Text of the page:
Writers Talk About Writing
Why You Should Copy (A Modest Proposal)
I didn't cheat on exams when I was in high school. I restricted myself to reading novels tucked inside of textbooks.
But once, in Grade 8, I was caught playing cards with a friend in Latin class. The teacher marched over to our desks, grabbed the cards from our hands and threw them out the window. Because our classroom was on the second floor, I regarded this gesture as highly melodramatic. Imagine: 52-card pick-up, on a sidewalk.
Instead of card games, if only I had learned the skill of copying in school. I know this might sound bad — peeking at another person's test, or copying phrases you've written on your arm. But, really, the practice of copying is not the least bit deceitful as long as you never attempt to pass off another person's words as your own.
What do I mean when I say copy? I intend it literally. You should take a published work — written by an author you respect and admire — and copy a portion of it, word for word. You don't have to do it in your own handwriting, although some will argue that you'll feel a deeper connection with the writer if you do. Me? I use my computer. I aim to copy about 1,000 words at a time. I should probably make the effort to do this once a week but right now I manage several times a year. (Hmmm, I feel a writing resolution looming!)
Your objective in copying is to learn about the voice of another author. When you copy the writing of a person you respect and admire, you absorb that person's sentence structure, cadence and rhythm. All of these aspects of that person's writing voice will become more deeply imbued in your own consciousness.
Still feel nervous about the idea? You should know that Benjamin Franklin was a big advocate of the practice and, in fact, taught himself to write this way. But the question remains: whom should you copy? I suggest you look at your own bookshelves or perhaps go to a bookstore or a library and search for authors whose work you find deeply engaging.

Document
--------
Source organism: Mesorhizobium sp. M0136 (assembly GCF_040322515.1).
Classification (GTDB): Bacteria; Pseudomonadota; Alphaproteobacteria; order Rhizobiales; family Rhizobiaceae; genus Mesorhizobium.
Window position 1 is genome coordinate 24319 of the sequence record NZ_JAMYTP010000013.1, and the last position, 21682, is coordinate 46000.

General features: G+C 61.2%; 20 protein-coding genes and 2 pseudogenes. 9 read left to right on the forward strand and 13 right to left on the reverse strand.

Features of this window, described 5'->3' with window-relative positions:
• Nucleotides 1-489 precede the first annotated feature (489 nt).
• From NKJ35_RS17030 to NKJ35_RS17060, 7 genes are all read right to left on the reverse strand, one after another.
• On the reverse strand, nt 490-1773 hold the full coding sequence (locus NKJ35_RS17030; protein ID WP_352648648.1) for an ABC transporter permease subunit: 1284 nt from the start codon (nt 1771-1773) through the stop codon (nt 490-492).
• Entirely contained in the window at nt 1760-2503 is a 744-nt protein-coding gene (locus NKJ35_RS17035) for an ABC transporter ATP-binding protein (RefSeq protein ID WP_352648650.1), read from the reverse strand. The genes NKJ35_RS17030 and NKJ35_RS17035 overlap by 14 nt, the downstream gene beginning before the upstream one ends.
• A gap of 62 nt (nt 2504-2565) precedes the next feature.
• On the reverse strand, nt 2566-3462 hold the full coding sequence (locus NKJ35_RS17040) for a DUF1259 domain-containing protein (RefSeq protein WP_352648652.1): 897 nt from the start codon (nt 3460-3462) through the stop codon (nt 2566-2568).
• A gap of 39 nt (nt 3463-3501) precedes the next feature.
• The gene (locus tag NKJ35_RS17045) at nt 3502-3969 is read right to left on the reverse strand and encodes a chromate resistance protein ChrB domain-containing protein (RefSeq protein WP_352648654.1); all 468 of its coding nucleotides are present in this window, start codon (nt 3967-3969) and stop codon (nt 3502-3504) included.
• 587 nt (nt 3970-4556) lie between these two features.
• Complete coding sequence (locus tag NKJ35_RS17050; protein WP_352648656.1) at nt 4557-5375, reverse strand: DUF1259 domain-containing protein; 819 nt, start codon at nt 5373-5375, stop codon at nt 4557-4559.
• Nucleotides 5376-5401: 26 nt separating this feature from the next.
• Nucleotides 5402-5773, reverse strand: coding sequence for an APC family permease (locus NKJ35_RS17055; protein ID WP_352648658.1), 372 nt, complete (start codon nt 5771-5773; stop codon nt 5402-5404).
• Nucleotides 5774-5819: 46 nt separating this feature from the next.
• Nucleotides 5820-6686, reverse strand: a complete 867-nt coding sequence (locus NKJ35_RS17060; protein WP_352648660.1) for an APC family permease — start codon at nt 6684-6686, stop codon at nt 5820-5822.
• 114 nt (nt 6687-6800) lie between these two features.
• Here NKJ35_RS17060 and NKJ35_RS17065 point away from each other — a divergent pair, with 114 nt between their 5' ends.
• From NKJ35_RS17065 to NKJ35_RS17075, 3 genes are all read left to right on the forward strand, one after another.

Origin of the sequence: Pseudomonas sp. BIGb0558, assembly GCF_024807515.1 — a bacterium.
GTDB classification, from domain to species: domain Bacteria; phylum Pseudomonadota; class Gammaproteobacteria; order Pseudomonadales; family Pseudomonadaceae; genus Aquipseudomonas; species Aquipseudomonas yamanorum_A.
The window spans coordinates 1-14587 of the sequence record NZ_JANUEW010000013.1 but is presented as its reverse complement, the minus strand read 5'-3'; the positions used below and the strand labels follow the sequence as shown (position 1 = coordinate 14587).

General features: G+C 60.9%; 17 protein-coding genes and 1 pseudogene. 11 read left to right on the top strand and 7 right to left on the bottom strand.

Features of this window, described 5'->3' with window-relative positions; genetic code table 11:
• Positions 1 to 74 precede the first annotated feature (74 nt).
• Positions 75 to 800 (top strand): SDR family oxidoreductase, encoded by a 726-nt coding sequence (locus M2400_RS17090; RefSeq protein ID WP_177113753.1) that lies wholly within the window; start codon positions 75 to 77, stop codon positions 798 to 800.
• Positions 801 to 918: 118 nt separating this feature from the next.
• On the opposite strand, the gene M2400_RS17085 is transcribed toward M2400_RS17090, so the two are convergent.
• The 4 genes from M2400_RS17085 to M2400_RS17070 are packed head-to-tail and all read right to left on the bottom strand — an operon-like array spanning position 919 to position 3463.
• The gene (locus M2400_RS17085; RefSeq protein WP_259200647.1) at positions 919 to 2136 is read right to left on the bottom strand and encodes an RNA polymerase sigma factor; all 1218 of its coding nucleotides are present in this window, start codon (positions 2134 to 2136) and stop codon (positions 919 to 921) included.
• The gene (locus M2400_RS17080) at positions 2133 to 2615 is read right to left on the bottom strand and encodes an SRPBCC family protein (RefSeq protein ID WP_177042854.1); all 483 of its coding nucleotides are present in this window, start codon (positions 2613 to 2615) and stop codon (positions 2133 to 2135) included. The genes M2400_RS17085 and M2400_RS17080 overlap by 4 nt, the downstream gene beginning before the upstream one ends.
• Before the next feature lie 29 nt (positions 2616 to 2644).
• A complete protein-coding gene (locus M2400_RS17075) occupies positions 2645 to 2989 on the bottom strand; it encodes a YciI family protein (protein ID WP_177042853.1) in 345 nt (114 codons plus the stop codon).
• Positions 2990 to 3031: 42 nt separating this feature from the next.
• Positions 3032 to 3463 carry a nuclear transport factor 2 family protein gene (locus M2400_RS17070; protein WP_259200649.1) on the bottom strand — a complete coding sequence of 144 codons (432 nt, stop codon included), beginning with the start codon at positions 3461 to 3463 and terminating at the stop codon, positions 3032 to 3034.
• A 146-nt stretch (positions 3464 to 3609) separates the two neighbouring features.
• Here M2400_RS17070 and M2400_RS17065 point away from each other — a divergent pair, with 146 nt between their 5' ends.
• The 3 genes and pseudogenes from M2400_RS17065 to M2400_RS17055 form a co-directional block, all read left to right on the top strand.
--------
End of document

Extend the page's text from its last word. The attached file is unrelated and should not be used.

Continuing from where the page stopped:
A friend of mine has copied the work of E.B. White; I have copied William Zinsser. The choice is up to you. But try to look for someone who is strong in an area in which you are weak. Looking to become better at description? Try Charles Dickens. Looking to become more conversational and personal? Consider Anne Lamott. Wanting to write short, concrete sentences? Ernest Hemingway is your man.
Of course, you can simply READ the work of these writers. But if you take the trouble to actually copy their writing you will increase the chances that your own writing will benefit. Part of what I like about this suggestion is that it's so easy.
OK, I've now convinced myself. I'm going to start copying weekly. I just glanced at my bookshelves and grabbed Arthur Plotnik's book Spunk and Bite. Here goes:
Sometimes when I'm digging for the right word, I long for a terrier-like acuity, a canine's sensory gifts applied to language. Imagine if dogs ever figured out how to write — how to put that spunkiness and bite of theirs into literature. Think of those olfactory superpowers attuned to sniffing out metaphors or....